Franks brothers to go head to head
March 6, 2013
Owen and Ben Franks are all too familar with going head to head over the years. © Getty Images
For Ben Franks packing down against his brother Owen is one of the most natural things in the world - and that won't change on Friday night when the Hurricanes take on the Crusaders.
While the media and public are intrigued by the brotherly rivalry between to the two All Black props ahead of the round four Super Rugby match in Wellington, for Ben, the elder of the two siblings, it is simply business as usual.
"We've scrummed against each other loads. We've been each other's training partners for a long time so it's not a real big thing for us to come up against each other physically," Franks said. "We've always done stuff together so it feels natural. I haven't worried about going up against Owen in a brother sense."
"Obviously I've done my homework like I do every week on a prop because Owen is obviously world class," Franks added.
The last time Ben Franks can remember playing a competitive match against his brother was in a provincial game between Tasman and Canterbury in 2007.
"I can understand how it is for people at home to think about it," said the loosehead prop. "But from when you start playing rugby at an early age you're either playing with mates or coming up against mates ... it's every day life and I'm competing against mates at training all this week. It's just part and parcel of being a professional rugby player."
After playing 83 games for the Crusaders in a pack stacked with All Blacks Franks has had to make some adjustments and work on new combinations since joining the Hurricanes, who have a much more inexperienced front-row group. He and hooker Dane Coles are the only All Blacks, although Ben May has more than 50 Super Rugby caps and toured with the Maori All Blacks at the end of last year.
But Jeff Toomaga-Allen and Reg Goodes are only in their second year of Super Rugby and are still developing, albeit well enough to keep May out of the 22 to play the Reds last week and on the bench for Friday's game.
"It's definitely a bit different from the scrum I've come from," Franks said. "I'm happy with it. Everyone is working really well. As long as we keep improving each week I'll be happy."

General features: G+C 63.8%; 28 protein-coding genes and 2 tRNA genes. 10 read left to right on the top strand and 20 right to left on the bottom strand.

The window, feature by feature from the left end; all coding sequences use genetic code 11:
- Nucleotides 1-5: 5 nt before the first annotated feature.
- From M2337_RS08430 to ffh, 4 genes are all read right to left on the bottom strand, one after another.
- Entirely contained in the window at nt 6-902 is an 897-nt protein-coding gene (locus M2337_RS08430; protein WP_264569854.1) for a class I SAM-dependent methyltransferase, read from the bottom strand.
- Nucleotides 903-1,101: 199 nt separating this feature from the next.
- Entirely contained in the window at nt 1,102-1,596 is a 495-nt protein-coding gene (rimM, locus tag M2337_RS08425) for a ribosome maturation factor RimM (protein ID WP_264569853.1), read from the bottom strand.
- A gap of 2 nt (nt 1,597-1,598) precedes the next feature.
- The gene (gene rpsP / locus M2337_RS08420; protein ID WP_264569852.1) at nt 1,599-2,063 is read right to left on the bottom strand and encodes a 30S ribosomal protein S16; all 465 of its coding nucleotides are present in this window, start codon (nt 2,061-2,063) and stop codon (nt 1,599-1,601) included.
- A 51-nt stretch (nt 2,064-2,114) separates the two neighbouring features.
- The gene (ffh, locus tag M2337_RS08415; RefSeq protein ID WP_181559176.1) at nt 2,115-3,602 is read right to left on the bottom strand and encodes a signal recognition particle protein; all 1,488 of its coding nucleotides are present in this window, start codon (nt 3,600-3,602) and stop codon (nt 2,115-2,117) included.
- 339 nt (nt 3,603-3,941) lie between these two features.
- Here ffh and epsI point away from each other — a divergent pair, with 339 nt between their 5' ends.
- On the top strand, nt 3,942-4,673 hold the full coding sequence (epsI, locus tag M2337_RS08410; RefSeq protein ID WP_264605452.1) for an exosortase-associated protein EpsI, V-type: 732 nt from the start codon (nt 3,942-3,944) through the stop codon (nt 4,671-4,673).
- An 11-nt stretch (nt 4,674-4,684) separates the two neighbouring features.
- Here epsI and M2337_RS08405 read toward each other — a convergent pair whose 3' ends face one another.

"It will be a good one this week to test where we are at. The Crusaders have always been one of the better scrums in the whole comp," Franks added. "I'm sure we'll find out come Friday whereabouts we sit and how much more work we've got to do."
Both teams have yet to record a win this season, with the Hurricanes 0 from 2 after losses to the Blues and Reds, and the Crusaders suffering a first-up defeat to the Blues last week.
Hurricanes coach Mark Hammett has made just one change to the starting XV from last week's loss, switching Victor Vito to No.8 and Brad Shields to blindside flanker.
"It's just a wee bit more experience in at No.8 just around decision-making at crucial part of the game," Hammett said of his decision. "It's not that Brad isn't going well. It's just sometimes you need someone to put their hand up and take over."
"Victor is a test All Black, has been around a long time, and is playing his 50th game this weekend. So we just think it will assist in that position around that decision-making of eight, nine and ten," Hammett added.
Vito and Coles will both play their 50th games for the franchise on Friday.
Tom Hamilton talks to World Cup-winning captain John Smit about life after rugby, his fears over the South African exodus and the World Cup
The reopening of the openside debate, a dominant wolf-pack and a sublime performance in defeat - Monday Maul looks at the weekend's talking points
The latest Week in Pictures takes in the Rugby Championship alongside the best photographs from around the domestic game
Amy Perrett, the Australian referee who whistled the Women's Rugby World Cup final after handling only six Tests, talks to Jamie Lyall